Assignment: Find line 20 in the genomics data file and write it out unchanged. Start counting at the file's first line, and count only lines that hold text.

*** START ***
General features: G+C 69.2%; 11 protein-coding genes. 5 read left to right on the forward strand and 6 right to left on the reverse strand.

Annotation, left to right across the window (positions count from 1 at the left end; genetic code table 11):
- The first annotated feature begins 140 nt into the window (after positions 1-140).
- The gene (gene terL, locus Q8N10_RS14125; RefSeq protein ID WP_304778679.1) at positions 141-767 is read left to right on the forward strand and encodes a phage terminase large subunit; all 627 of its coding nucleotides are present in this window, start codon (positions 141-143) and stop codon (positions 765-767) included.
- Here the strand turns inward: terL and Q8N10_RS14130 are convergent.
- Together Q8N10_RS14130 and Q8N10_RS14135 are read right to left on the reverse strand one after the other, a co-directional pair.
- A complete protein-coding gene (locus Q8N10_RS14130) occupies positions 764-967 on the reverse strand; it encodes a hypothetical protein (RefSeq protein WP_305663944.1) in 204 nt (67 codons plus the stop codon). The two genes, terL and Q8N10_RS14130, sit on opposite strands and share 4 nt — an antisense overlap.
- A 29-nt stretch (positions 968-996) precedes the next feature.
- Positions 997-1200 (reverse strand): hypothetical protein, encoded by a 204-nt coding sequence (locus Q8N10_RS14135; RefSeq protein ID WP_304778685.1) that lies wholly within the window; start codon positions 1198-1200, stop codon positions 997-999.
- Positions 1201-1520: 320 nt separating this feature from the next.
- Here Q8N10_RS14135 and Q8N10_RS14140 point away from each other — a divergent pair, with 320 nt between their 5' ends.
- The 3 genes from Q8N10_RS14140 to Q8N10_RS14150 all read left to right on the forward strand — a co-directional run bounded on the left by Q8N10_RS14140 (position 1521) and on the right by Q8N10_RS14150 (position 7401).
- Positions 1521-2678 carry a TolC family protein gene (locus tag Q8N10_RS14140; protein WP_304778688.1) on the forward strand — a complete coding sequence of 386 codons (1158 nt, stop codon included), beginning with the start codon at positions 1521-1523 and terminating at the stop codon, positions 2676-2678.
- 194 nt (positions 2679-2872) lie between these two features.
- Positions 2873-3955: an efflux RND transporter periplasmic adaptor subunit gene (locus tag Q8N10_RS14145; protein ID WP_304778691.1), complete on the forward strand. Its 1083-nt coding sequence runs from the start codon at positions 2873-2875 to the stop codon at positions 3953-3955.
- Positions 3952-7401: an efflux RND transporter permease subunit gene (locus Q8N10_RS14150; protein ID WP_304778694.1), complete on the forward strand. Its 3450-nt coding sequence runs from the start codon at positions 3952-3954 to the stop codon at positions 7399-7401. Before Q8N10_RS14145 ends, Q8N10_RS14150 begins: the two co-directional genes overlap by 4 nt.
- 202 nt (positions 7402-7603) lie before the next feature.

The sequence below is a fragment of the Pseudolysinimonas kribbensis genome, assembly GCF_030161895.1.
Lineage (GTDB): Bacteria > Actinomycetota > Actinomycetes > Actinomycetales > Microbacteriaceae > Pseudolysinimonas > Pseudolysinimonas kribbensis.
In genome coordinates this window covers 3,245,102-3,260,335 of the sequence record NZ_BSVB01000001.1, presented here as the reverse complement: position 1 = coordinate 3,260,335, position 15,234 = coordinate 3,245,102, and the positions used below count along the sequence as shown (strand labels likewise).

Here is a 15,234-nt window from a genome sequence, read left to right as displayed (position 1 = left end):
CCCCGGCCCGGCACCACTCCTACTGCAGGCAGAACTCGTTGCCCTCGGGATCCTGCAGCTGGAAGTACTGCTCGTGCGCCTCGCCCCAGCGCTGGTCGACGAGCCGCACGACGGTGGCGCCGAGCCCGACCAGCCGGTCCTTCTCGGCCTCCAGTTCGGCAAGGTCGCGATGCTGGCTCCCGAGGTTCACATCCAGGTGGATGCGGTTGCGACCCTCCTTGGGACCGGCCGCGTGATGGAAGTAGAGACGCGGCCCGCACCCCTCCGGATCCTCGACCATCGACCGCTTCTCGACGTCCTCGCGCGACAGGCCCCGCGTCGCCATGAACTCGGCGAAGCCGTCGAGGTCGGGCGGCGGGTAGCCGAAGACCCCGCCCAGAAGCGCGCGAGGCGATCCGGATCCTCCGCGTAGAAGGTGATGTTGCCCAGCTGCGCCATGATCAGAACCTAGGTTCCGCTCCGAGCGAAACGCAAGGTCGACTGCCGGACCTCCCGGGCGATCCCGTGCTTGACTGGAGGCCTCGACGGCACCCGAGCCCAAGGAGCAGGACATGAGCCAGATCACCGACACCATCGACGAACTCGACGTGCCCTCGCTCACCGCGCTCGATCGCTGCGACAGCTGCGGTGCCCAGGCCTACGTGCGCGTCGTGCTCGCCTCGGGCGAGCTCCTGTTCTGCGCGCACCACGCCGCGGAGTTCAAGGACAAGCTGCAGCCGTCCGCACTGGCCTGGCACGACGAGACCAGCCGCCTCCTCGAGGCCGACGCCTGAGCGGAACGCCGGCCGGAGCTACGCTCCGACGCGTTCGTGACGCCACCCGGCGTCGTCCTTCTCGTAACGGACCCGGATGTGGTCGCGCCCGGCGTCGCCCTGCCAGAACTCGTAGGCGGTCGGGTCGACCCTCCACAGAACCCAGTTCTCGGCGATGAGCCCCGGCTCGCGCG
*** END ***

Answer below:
In genome coordinates this window covers 3,245,102-3,260,335 of the sequence record NZ_BSVB01000001.1, presented here as the reverse complement: position 1 = coordinate 3,260,335, position 15,234 = coordinate 3,245,102, and the positions used below count along the sequence as shown (strand labels likewise).